*p*be the probability that*A*queries some*r*^{0}*2 fr*^{(0)}*; r*^{(1)}*g*to the random oracle.*B*'s simulation appears perfect to*A*if it does not query some*r*^{0}*2 fr*^{(0)}*; r*^{(1)}*g*; in this case, which occurs with probability 1*¡**p*,*A*'s advantage is at least*²*. Since*A*'s view is independent of*r*^{(1¡b)}, the probability that it queries*r*^{(b)}to the random oracle is at least*p**¡**q*_{H}*=jPj*, where^{`0}*q*is the number of random oracle queries make by_{H}*A*. Overall*B*'s advantage in guessing*b*is at least (1^{0}*¡**p*)*²*+*p**¡**q*_{H}*=jPj*^{`0}*¸**²**¡**q*_{H}*=jPj*.^{`0}*Proof:*The proof is essentially a simple consequence of the fact that, given

*a public key for*

*E*

^{(d)y}, it is easy to generate the public key for

*E*homomorphically.

^{¤}Let

*A*be an algorithm that breaks the semantic security of*E*. We use^{¤}*A*to construct an algorithm*B*that breaks the semantic security of*E*^{(d)y}.B receives a

*E*^{(d)y}public key from the challenger. This public key consists of*h*pk_{i}i_{i2}_{[0;±]},*h*sk_{ij}i_{i2}_{[1;±]},*h*~~r~~i_{j}

_{j2}_{[1;`}*0*_{]}, and*¾*=*H*(*r*)*?*sk_{0}. From*h*~~r~~i,_{j}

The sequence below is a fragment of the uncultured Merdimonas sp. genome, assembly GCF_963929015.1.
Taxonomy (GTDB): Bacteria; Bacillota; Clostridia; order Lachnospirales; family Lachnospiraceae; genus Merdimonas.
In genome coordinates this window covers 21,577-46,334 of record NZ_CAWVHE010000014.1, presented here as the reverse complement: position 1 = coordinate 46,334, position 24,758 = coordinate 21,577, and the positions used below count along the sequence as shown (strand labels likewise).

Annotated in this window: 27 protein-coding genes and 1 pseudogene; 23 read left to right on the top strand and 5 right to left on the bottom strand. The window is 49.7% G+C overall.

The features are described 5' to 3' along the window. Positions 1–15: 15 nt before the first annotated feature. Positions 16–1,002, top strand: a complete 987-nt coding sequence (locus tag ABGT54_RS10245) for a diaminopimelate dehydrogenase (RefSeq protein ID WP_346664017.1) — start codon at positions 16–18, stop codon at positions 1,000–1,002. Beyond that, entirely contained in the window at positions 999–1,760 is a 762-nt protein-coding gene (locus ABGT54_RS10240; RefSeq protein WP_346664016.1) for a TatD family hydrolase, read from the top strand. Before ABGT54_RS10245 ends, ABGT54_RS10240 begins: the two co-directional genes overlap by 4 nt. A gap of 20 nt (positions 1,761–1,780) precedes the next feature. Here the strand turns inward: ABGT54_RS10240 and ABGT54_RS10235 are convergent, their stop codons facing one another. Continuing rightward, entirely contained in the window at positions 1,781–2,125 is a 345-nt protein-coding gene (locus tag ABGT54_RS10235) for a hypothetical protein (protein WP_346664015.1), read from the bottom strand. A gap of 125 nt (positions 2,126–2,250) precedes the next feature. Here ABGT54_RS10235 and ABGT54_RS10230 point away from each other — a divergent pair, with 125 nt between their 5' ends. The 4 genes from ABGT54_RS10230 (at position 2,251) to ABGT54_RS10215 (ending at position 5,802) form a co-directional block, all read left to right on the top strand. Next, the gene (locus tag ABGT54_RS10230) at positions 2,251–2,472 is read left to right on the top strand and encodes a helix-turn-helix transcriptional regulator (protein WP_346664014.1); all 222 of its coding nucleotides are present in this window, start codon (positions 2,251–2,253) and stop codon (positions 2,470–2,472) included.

*B*uses the homomorphism of*E*^{(d)}*to**compute ciphertexts ª that encrypt**H*(*r*). It encrypts*¾*, and then uses the homomorphism to recover to obtain an encryption of sk_{0}from the encryptions of*H*(*r*) and*¾*(inverting the*?*operation). By assumption, these homomorphic operations take at most*d*levels. If it takes only*± < d*levels, and we obtain an encryption of sk_{0}under pk*, then we can perform Recrypt operations until we have the desired encryption of sk*_{d¡±}_{0}under pk_{0}. By circuit privacy, this ciphertext is distributed properly.*B*includes the encryption of sk_{0}under pk_{0}as the encrypted secret key contained in the public key for*E*that it provides to^{¤}*A*.*A*requests a challenge ciphertext on one

*¼*

_{0}

*; ¼*

_{1}

*2 P*.

*B*forwards the query to the

*challenger, who responds with a ciphertext encrypting*

*¼*.